Beijing Covid-19 spike prompts mass testing, panic buying

Authorities impose tight controls for entry into city as residents fear hard lockdown

BEIJING – Fears of a hard Covid-19 lockdown sparked panic buying in Beijing as long queues formed today in a large central district for mass testing ordered by the Chinese authorities.

China was already trying to contain a wave of infections in its largest city Shanghai, which has been almost entirely locked down for weeks and reported 51 new Covid-19 deaths today.

Shanghai has struggled to provide fresh food to those confined at home, while patients have reported trouble accessing non-Covid-19 medical care – and the rising cases in the capital triggered fears of a similar lockdown.

Downtown Beijing’s biggest district Chaoyang, home to around 3.5 million people, ordered mass testing from today for residents and those coming to work there – the area hosts the headquarters of many multinational firms and embassies.

Queues snaked around malls and outside office complexes earlier today as people waited to be swabbed for samples by health workers in protective gear.

“If a single case is found, this area could be affected,” said office worker Yao Leiming, 25, as he headed for a testing site in Chaoyang with a group of his colleagues.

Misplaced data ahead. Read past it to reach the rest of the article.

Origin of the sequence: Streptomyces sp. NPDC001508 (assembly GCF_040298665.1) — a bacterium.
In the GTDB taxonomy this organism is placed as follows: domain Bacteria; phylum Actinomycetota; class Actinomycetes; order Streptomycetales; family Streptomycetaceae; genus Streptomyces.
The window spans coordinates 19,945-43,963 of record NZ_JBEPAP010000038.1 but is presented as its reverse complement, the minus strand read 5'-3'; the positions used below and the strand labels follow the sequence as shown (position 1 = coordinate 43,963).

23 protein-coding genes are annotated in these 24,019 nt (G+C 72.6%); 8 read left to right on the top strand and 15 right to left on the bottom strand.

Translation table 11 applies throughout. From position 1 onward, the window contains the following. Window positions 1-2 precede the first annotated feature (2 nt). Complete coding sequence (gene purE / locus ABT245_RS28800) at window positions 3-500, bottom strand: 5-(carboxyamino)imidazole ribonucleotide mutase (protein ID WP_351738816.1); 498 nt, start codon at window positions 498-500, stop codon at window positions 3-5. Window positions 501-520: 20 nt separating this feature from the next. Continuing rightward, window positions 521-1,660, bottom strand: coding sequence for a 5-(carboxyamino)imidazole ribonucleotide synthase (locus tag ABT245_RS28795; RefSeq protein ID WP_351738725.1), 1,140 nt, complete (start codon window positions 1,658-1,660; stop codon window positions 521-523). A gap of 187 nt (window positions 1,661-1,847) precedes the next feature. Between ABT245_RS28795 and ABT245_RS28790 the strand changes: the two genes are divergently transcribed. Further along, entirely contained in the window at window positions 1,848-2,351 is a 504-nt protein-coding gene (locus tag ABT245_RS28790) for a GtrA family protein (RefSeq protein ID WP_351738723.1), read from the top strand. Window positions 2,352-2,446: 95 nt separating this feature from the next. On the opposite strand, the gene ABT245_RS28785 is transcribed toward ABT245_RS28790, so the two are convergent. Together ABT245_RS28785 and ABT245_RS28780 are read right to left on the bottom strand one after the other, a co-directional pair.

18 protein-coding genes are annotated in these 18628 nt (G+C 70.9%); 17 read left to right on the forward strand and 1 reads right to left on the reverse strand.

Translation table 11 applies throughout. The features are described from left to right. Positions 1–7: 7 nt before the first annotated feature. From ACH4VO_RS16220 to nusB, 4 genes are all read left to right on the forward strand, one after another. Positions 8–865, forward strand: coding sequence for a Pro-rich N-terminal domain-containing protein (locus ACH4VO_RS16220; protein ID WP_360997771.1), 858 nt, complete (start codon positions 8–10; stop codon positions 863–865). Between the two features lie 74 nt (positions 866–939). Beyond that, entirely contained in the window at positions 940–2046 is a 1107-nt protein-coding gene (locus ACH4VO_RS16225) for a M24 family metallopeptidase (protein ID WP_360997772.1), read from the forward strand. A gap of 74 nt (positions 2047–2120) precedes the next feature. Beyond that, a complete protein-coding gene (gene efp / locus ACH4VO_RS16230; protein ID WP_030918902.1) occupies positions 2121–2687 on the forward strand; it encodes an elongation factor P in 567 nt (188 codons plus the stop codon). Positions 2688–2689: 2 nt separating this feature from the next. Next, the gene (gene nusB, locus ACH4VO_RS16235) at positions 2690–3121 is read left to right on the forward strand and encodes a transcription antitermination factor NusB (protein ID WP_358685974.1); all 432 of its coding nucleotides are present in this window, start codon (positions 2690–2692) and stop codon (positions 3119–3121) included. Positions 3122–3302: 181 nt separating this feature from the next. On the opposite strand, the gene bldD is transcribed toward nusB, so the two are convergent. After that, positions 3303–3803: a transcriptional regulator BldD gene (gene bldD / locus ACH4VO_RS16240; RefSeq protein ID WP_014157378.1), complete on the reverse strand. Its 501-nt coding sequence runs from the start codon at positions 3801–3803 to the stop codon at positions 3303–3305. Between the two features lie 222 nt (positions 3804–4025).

The mass testing order, and warnings of a “grim” Covid-19 situation in the city, sparked a run on Beijing’s supermarkets yesterday as residents rushed to stockpile essentials.

People were seen pushing shopping carts stacked with food, while many items were sold out on grocery delivery apps – especially for deliveries to Chaoyang.

Many of the capital’s fitness studios and gyms have cancelled classes or closed.

Beijing has also imposed tight controls on entry to the city, with travellers required to have a negative Covid-19 test within 48 hours prior to entry.

China has been struggling to defeat its worst outbreak in two years with its zero-Covid-19 playbook, which includes strict lockdowns, mass testing and travel restrictions.

Officials say this policy has helped China avoid the large-scale public health disasters seen elsewhere in the world during the Covid-19 crisis, but the approach has taken a heavy toll on businesses and public morale.

– Agency


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